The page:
David from Traverse City
called to complain about the use of near
miss in place of near hit or near collision.
If I am slavishly
literal, a near miss is actually a hit: “I nearly missed you with my car, but I
finally managed to bring you to the pavement.” “The fly ball nearly missed me,
but at the last second it smashed my eyeglasses.” And, in fact, there are some
safety experts who fiercely ban near miss
from their vocabularies.
But the federal government is more
tolerant. The Occupational Safety and Health Administration (OSHA) provides the
following definition of
a near miss in an Accident
Investigation Fact Sheet: “…incidents where no property was damaged and
no personal injury sustained, but where, given a slight shift in time or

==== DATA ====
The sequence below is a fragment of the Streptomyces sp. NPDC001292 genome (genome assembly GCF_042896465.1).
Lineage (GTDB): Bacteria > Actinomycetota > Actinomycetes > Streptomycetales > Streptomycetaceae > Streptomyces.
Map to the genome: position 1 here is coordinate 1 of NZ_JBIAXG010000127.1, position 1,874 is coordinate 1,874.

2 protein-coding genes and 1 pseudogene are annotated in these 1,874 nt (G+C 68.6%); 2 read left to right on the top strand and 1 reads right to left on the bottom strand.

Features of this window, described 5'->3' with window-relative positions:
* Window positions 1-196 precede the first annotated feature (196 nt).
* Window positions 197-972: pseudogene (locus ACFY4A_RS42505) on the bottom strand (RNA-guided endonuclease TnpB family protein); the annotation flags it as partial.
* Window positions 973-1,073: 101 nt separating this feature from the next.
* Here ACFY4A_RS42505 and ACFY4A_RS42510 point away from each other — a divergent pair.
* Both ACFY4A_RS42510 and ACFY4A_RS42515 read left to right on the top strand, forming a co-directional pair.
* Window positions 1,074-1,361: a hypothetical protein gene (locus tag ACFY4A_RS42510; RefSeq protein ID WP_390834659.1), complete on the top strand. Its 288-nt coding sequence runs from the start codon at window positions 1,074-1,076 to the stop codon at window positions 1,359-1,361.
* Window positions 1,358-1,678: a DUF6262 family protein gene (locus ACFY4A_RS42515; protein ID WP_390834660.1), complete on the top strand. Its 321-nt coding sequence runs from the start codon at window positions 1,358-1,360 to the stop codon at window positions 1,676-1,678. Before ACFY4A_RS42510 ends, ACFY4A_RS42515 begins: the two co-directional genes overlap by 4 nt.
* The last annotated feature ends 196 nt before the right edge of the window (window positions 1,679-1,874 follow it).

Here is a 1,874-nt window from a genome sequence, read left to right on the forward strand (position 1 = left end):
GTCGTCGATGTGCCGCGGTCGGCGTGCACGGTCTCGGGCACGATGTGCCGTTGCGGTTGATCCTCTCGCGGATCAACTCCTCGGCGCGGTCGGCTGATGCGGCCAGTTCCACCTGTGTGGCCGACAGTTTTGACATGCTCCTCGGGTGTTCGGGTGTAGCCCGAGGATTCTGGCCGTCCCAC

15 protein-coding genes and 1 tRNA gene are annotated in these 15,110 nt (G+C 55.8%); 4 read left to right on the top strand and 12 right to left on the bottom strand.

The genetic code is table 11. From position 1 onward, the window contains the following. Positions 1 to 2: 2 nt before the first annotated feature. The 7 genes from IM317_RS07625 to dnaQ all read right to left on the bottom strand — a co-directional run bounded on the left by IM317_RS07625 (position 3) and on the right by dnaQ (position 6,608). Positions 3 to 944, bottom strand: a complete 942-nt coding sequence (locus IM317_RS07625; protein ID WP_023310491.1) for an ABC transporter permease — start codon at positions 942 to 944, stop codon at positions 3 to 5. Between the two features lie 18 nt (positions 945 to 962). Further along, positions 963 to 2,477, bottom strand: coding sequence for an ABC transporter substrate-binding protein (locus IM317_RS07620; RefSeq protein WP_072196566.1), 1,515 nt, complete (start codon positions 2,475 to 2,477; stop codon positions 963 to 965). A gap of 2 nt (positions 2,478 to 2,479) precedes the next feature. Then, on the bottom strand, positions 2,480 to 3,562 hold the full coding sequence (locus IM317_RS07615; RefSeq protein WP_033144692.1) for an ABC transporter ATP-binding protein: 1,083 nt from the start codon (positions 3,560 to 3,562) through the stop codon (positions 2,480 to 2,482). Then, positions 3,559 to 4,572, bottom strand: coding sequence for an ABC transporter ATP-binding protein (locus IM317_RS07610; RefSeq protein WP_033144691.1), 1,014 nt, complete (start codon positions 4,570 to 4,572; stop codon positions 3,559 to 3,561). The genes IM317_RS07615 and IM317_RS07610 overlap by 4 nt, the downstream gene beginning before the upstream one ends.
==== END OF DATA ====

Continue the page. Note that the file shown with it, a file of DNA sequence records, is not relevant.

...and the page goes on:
position, damage and/or injury easily could have occurred.” So it is a miss, but only by a narrow margin.
And Plant Services Magazine takes a philosophical stance: “Near miss, near hit: don't let the
terminology bog you down. Whether called near misses, near hits, close
calls or something else, the key is to make sure organizations track and
investigate them. It’s important to choose a term that employees
can relate to. For example, if employees identify more with the term ‘near
hit,’ ‘close call,’ or something else, then consider that.”
Listen to Mike’s program in real
time every Tuesday morning, 9:10 - 10:00 a.m. EST, by going to wtcmradio.com
and clicking on Listen Now. You’ll
also find about a month’s worth of podcasts there under The Ron Jolly Show.